Less common and I might be mangling terminology , but there's also PCIe, PCIe-Mini, mSATA, SATA Express (same connector as SATA). There's also a variety of m.2 form factors

Don't forget U.2 - NVMe in a (usually) 2.5" form factor.

There's also M.2 "M key" and M.2 "B key" because why not have two different types of connector in your brand new standard. There's also "M+B" which reminds me of the days of CD-RW and CD+RW with CD+/-RW thrown in to try and unify things.


This is annoying because some dual M.2 adapter cards have one of each, so you can't use two M-type cards in it.

Because this fixes the issue of "i plugged it in but it doesnt work" issue, as you already know it wont work because it doesnt fit. Kinda like DDR slots

If DDR memory had screws I'm not sure we'd be happier. We'd be bitching all the time about the freaking tiny screws that kept getting lost in the case.

I can't think of another standard made so deliberately difficult to install. A distant second is the 6/8 conductor PCIe power connectors that are a giant pain to use. Why couldn't they just force 8 for everyone and be done with it? Instead we have these crappy split connectors.

I think it was made due to laptops. Everything has to be flat. Using clips like on DDR wouldnt really "fit" as then youd have a waste of space, and DDR is a generic component nowdays. The other option is to use PCI-E cards, of course.

Make a screw-sized clip. Done.

I’m rooting for SCSI to make a comeback - I have a box full of cables ready to go!

Wonder if we'll see these on the Raspberry Pi 5 and other embedded boards?

This is pretty amazing; much better than the current eMMC and SDCard based storage solutions on a lot of dev boards.

RockPi has a full size M.2 connector that accepts most NVMe drives:


I bought a Rock Pi 4 and the whole kit-n-kaboodle. Just finished doing some benchmarking and it has pretty impressive performance, but it definitely needs assistance staying cool. The case I have is aluminum with the bottom of the case being a whole-board heatsink, and I still had to set it on top of ice packs with a fan blowing to keep it from throttling under heavy benchmarking load.

I think one thing people don't think about with SBCs is that we are making pretty significant thermal performance trade-offs. I wish somebody made a case with a clean flow through and at least 1 120mm fan in it.

Or... you could make your own Extra Fancy case: https://twitter.com/mrm/status/1157820493098934272

I bought one of these for fun, with the whole kit, NVMe drive and a nice aluminum case... not sure what I am going to do with it but it's a really nice little PC and amazing what it can do.

Ongoing work on the reverse-engineered Panfrost OpenGL ES driver for Arm Mali GPUs has turned the RK3399 SoC into a very attractive platform to try out Wayland on ARM devices.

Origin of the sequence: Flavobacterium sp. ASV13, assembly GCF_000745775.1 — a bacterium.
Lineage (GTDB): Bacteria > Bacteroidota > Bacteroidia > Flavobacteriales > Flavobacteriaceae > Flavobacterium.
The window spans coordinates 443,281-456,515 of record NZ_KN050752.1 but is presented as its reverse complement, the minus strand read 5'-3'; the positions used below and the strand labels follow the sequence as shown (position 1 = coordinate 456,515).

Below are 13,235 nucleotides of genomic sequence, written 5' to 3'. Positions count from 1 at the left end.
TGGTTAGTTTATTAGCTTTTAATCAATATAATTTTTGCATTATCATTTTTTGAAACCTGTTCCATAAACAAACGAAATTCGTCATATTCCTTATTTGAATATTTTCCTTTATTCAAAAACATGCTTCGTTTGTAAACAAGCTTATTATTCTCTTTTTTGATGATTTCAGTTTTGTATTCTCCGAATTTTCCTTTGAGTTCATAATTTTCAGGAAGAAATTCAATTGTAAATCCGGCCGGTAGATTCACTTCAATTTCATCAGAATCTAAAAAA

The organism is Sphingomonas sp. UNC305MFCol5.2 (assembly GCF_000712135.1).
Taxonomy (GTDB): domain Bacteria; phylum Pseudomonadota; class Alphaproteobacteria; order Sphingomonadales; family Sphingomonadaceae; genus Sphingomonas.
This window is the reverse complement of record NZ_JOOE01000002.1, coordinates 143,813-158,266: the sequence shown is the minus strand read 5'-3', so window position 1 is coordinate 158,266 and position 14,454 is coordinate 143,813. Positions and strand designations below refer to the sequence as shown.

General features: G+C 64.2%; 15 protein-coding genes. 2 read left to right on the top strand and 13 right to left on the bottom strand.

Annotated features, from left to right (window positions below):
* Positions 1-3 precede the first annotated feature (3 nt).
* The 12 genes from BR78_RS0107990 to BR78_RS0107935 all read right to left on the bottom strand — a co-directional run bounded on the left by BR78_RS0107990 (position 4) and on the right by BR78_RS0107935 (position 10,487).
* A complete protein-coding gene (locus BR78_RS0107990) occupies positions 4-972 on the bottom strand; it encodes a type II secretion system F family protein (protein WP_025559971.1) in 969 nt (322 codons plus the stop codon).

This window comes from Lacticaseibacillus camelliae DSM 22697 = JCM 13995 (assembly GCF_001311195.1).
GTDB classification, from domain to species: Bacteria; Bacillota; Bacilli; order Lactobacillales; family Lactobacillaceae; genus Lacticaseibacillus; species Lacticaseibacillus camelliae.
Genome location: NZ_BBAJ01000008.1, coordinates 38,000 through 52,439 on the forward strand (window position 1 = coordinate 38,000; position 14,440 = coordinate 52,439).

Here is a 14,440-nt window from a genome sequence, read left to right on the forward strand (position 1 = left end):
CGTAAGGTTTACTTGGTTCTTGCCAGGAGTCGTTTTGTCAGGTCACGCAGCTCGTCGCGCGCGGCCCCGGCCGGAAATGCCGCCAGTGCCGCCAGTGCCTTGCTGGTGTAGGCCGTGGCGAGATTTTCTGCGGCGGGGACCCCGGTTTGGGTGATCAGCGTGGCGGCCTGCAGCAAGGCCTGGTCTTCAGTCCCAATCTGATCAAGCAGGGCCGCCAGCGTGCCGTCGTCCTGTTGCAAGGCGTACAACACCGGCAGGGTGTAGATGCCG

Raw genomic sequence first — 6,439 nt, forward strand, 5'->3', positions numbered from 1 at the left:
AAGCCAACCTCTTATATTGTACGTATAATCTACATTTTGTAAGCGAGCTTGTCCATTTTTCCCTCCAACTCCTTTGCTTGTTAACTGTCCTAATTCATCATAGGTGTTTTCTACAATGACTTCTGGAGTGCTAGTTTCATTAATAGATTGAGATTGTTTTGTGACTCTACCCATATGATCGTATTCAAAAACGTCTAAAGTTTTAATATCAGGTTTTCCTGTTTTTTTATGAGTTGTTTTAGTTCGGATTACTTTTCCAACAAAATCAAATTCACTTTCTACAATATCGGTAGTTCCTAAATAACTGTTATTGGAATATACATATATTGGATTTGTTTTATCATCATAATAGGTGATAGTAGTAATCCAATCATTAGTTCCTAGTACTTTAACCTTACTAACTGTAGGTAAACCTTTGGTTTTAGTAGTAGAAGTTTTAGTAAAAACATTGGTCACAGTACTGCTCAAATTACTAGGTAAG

Is it better than SD Express though, which also supports PCIe and is backwards compatible with existing cards?

This doesn't seem to be targeted at the frequently-swapped use cases that SD cards are made for. It's more about adding repairability/upgradability to internal primary storage in small devices. For that use case, the 4x throughput advantage is probably reason enough to rule out SD Express.

I don't think the connector is the problem but the devices you connect to. RPis are notorious for having a poor lifespan due to reading/writing from the SD cards, but I think that's mostly due to the cost tier of a $30 computer.

> RPis are notorious for having a poor lifespan due to reading/writing from the SD cards

How does the Raspberry Pi deteriorate from the interaction with the SD card?

I'm running a batch of SBCs which boot from SD cards as home or forgettable servers. None of them died due to SD card failure yet. A good SD card with a little optimization keeps the flash media wear out at bay.

What little optimizations?

Like writing logs to RAM and syncing back to disk daily or only on reboots/shutdowns, keeping high-write applications on a USB drive and providing the biggest cache possible by slimming down the OS memory footprint.

This two things reduce the hits to SD card substantially.

It has more to do with the garbage $2 power supply someone had "lying around".

Never happening on something in the RPi price range; that socket will be far too expensive.

Hardkernel saw this need and addressed it; their boards use an eMMC daughterboard with a standardized connector that I could swear I've seen picked up by a few other vendors now.

I wonder if they'll switch over to this on some future generation.

Please correct me if I’m wrong but no RaspPi has a PCIe interface, yet. From the embedded side of things, I would expect that to be a whole Pi generation out. Even then, I’m honestly not sure what the use case is, the Pi is doing amazing things with SPI and USB.

The USB 3.0 controller on the Pi 4 is connected via PCIe.


The RPi 4 uses PCIe to interface with the USB 3 controller. However it doesn't provide an external interface for it.

You can, of course, hack your own together :)


We’ve come full circle back to primary storage that drops into a socket.

All things considered, that’s not a bad looking socket system. With thermal limitation the issue, it seems BGA+heat sink will still outperform but at the cost of not being upgradable. Still, seems like a fair idea to have a PCIe4 MicroSD.

> We’ve come full circle back to primary storage that drops into a socket.

What are you referring to?

A cassette of course :)


Presumably the days when socketed memory was primary storage for PCs.